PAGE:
- Pressure to Fit In - In times of celebration it’s most people’s goal to fit in rather than stand out. Nevertheless, trying to fit in for an addict could create an unhealthy situation where drinking or using becomes all too tempting. Peer pressure to drink a glass of wine at midnight or to hit a joint outback before Christmas dinner is so common that even those who do not have a drinking problem, drink when they didn’t plan on it. Don’t offer a drink to someone in recovery and if you offer someone a drink and they say no, move on. What might seem like a harmless sip of beer to you is the single greatest danger to a person in recovery. The pressure to fit in includes justifications the addict might make for themselves “maybe I can drink just tonight’ or “I’ll only have one drink” - these justifications are common and unbelievably dangerous. The reality is that addiction is a brain disorder which disrupts the reward center of the brain, making bad ideas seem like good ideas. Once an alcoholic has had the first drink, the brain lights up and the compulsion to drink just one more drink is now back. Fully admitting and conceding that one is an addict / alcoholic will help to remind you that regardless of others ability to drink successfully throughout the holidays, you can’t - and that’s okay!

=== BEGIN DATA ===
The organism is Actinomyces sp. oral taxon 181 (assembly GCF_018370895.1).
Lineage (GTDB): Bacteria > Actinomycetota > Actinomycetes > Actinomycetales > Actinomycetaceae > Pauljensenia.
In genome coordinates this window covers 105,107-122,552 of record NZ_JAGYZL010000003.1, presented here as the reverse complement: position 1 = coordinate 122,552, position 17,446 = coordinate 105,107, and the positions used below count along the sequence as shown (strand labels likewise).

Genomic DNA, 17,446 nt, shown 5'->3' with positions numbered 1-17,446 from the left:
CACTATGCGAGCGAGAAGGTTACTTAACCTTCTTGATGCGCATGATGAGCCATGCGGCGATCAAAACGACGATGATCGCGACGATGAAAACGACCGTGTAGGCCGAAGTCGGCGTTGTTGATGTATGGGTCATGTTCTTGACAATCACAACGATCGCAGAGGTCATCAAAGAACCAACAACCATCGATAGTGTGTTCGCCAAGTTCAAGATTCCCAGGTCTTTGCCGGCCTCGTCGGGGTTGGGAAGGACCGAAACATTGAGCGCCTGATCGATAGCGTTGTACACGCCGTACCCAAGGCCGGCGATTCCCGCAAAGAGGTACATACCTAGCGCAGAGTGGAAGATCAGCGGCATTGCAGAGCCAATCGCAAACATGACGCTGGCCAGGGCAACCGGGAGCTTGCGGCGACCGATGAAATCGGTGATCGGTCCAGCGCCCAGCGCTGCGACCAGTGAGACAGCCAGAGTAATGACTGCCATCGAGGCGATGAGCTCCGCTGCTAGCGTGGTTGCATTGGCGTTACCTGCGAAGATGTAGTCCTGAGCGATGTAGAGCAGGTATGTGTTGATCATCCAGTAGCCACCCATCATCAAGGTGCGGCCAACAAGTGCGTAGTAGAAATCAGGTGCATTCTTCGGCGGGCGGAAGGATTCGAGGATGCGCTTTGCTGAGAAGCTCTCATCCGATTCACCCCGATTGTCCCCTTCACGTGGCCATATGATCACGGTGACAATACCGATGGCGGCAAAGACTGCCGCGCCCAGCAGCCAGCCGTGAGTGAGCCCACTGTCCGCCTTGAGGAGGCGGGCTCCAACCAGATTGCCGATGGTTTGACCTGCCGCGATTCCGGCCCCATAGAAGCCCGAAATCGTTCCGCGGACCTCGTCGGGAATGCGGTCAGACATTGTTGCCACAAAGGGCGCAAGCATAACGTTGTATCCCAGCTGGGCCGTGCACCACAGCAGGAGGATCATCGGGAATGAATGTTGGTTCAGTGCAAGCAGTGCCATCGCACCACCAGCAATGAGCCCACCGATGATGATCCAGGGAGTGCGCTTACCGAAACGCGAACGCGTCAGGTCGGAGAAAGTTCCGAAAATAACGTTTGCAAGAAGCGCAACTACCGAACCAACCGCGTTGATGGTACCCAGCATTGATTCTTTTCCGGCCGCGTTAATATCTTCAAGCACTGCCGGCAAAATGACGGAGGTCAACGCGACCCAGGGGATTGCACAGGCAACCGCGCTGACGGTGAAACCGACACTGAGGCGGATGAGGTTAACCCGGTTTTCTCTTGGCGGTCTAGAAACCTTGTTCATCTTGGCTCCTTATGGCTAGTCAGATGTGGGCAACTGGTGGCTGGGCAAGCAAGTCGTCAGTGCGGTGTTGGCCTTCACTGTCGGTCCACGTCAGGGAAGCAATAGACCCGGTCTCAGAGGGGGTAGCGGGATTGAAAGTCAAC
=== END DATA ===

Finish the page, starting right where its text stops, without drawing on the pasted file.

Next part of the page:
- Feeling Alone - Although Christmas is supposed to be a time of enjoying each other’s companies, it can be a very lonely time for people suffering from varying substance use disorders. Sometimes the wreckage of the past has created a holiday away from their families. Shame and guilt over past mistakes can creep in and trigger mental health issues like depression and anxiety. On the flip side traveling for the holidays also puts distance between those in recovery and their primary support groups. Seeing old friends and family members for the first time in sobriety can be stressful or even embarrassing. To avoid these feeling some will isolate which obviously increases the feelings of loneliness and self-pity.